Starter points for social media

This page offers some overview/ 'starter points' for those completely new to social media use.

  • Facebook – by far the most widely used social networking website in the UK, where users can create and customize profiles (for individuals) and pages (organisations) with photos, videos, and information about themselves or an activity. A news feed is where you will see news from other people, and where they will see news about you/ your activities.
  • To make a post, click the field at the top of your Newsfeed. You can start typing what you want to share. When you are ready to post, click the blue Post button. An events page would allow you to invite a range of people and allow you to track the number of attendees you are likely to get.
  • Twitter – a service that allows you to ‘tweet’ (publish) messages of up to 280 characters. It is a good place to discover or share the latest news relating to your Inter Faith Week activities. Useful to use as short, attention-grabbing headlines attracting a range of audiences, but not so good for in-depth or nuanced reflections. You should learn Twitter terminology. When you post something, it’s a ‘tweet’, which can include @Mentions to other users, ‘hashtags’, external links, or simply regular text. When you re-post something from another user, it’s a retweet or RT. You can ‘Like’ a tweet by clicking on the heart. That is a great way to recognize someone for sharing your content.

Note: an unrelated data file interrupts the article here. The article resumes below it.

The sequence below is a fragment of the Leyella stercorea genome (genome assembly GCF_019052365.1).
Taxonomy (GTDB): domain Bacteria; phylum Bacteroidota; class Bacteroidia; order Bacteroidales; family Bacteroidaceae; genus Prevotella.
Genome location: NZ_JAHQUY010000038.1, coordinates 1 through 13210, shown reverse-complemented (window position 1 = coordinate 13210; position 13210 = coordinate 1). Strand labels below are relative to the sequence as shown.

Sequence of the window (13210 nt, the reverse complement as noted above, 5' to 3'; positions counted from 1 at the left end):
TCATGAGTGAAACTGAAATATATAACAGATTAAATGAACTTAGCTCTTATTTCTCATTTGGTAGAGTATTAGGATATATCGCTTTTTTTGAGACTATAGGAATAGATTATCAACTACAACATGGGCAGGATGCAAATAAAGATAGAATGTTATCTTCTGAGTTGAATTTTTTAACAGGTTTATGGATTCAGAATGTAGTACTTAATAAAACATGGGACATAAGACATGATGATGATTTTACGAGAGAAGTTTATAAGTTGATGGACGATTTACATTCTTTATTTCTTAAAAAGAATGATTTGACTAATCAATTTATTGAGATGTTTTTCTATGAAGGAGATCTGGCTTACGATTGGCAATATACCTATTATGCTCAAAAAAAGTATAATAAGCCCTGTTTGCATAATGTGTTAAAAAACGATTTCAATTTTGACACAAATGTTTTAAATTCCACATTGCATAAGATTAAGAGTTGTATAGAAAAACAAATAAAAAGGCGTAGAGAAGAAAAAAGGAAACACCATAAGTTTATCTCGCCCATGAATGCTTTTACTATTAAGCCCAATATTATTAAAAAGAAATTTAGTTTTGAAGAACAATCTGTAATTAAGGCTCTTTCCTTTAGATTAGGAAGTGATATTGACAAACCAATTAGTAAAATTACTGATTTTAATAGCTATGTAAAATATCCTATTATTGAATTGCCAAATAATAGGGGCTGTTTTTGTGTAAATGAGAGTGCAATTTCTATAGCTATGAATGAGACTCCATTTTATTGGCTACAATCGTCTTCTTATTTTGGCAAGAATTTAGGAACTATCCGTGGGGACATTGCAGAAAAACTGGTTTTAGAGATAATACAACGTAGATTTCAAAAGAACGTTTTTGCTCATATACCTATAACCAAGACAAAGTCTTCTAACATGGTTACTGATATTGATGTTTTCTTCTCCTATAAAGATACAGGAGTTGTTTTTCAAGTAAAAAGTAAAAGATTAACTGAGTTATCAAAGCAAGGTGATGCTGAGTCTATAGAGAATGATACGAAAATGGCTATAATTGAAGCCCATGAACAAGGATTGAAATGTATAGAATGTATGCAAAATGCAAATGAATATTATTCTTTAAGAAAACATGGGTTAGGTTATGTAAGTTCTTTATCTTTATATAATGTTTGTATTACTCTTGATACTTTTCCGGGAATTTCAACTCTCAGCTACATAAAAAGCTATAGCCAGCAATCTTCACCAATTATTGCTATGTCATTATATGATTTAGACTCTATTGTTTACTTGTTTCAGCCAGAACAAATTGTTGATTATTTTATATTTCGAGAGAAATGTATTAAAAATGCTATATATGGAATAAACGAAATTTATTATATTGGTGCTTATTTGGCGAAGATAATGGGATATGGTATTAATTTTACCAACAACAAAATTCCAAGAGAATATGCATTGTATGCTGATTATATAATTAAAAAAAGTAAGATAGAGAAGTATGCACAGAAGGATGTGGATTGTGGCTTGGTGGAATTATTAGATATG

• Instagram – an online and quick way to upload and share your activities through a series of photos or videos. You can logon by creating a free account or use an existing Facebook account or by email. Clicking the “Share” tab will allow you to snap photos or select photos from your device’s photo albums. This is the large camera-shaped tab in the centre at the bottom of the screen.
  • Social media services are designed to be intuitive to use. Creating accounts usually involves simple steps with explanations of what to do.
  • Additional Help & Support guides to create social media accounts can be found below. They provide simple step-by-step guides allowing you a hassle-free use of the platform:
  • Sometimes, you might find you get negative comments on social media. While it is appropriate to learn from legitimate criticism, if you believe a comment requires a response it is nearly always better to encourage a user to contact you formally through email than to respond via social media.
  • The short and immediate nature of social media does occasionally mean that people post inflammatory material which may not reflect their considered opinions. It is best to ignore this.

Published 18 October 2016

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